Regional housing strategy wrong for Marin

POSTED: 1/24/18

Publication: Marin Independent Journal - Editorial

Marin officials planted themselves firmly in a defensive position when it comes to the regional push to build more housing.

The county’s representatives on regional planning panels — the Association of Bay Area Governments and the Metropolitan Transportation Commission — voted against the “CASA compact,” an ambitious plan to build more housing across the Bay Area.

There’s no question Marin needs to do its fair share, but it doesn’t need “one-size-fits-all” regulations that might allow development of a housing complex that would fit San Jose or San Francisco, but not Marin.

CASA is the first initiative of the MTC since, in a deftly handled political power play, it took control of the Association of Bay Area Governments’ long-standing planning role. The logic was that building housing and jobs is directly linked to traffic congestion.

The problem is that CASA sees the Bay Area through a telescope’s single lens. The Bay Area is much more diverse, especially in the size and character of its towns.

What may fit in Milpitas or Fremont may not be the right fit for Lafayette or Larkspur.

Not every town has room for the kind of growth sought in CASA. For some Bay Area communities, meeting regional housing goals is easier than others.

Most of Marin’s towns are already built-out and opportunities lie in sites that could be redeveloped. Those sites are not always readily available, especially in the time frame dictated by regional housing goals.

In taking a defensive position, Marin gets painted as being anti-housing or anti-growth.

In recent years, Marin officials have correctly stepped up their efforts to take advantage of opportunities to build or secure affordable housing. They don’t get credit for it, as Marin’s political image is one of tightly restrictive zoning and vocal political forces that object to relaxing it.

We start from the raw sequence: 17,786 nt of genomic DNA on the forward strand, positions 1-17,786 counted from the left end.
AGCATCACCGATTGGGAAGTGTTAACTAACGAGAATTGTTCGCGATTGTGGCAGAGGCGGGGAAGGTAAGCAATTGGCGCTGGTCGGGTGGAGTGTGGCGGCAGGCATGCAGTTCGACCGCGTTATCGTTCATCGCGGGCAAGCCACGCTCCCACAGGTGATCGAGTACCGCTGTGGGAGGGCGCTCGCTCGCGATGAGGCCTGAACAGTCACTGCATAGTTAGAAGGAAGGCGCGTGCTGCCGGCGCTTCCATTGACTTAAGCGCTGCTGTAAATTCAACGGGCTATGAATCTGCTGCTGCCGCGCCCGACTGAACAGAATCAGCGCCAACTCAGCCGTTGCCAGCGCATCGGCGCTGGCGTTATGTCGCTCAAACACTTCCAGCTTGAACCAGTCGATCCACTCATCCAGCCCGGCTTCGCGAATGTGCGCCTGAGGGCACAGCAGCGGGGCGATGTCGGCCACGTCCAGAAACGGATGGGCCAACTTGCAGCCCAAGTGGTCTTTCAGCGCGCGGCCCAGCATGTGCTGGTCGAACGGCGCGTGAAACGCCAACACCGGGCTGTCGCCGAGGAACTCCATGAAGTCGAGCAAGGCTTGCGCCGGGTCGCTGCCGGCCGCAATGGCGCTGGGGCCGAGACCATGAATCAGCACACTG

Assemblyman Marc Levine didn’t help when he pushed through legislation that exempted Marin from an agreement for a reduction in state-mandated housing-density standards for a five-year period to prove that the county and cities could approve their fair share of affordable housing with a lesser density.

Marin’s best and most responsive approach would be to strive to meet the goals of the five-year trial.

That means the county and cities coming up with realistic plans to build affordable housing, pinpointing possible opportunities for redevelopment and having the political resolve to follow through with those goals.

That won’t require erosion of local control or the establishment of a regional housing agency, yet another layer of regional government.

Oakland Mayor Libby Schaaf was right when she spoke in support of CASA and said it is time to “drive home the message and awareness to everyone in this region that the affordable housing crisis is hurting you.”

But CASA’s approach is flawed. It might be right for Oakland, but not for Fairfax or Corte Madera.

CASA should not be a green light for developers who are going to build as many residences as they can and leave locals with traffic jams and buildings that do not complement the community in site, size and design.

But Schaaf is right about the need to grow greater awareness among local officials and their communities. That includes Marin’s political leaders and Marin residents.

A “no-growth” strategy simply fuels traffic congestion and longer commutes, difficulties for local businesses to hire and keep workers and, even closer to home, widening distances among families.

Certainly, it makes sense for MTC to focus its transportation funds on areas where cities and towns are striving to build affordable housing that’s within walking distance to jobs or transit stops as a way to reduce traffic congestion. But setting development standards and mandates that don’t make sense undermines the objective.

Our local officials are right to vote against the CASA compact, but they need to follow-up those votes with a commitment to prove that Marin is ready and resolved to do its fair share by supporting construction and protection of affordable housing.

To read original article posting, click here:


(415) 763-5047

  • Facebook Social Icon
  • Twitter Social Icon
  • Instagram Social Icon

© 2020 by NextGen Marin.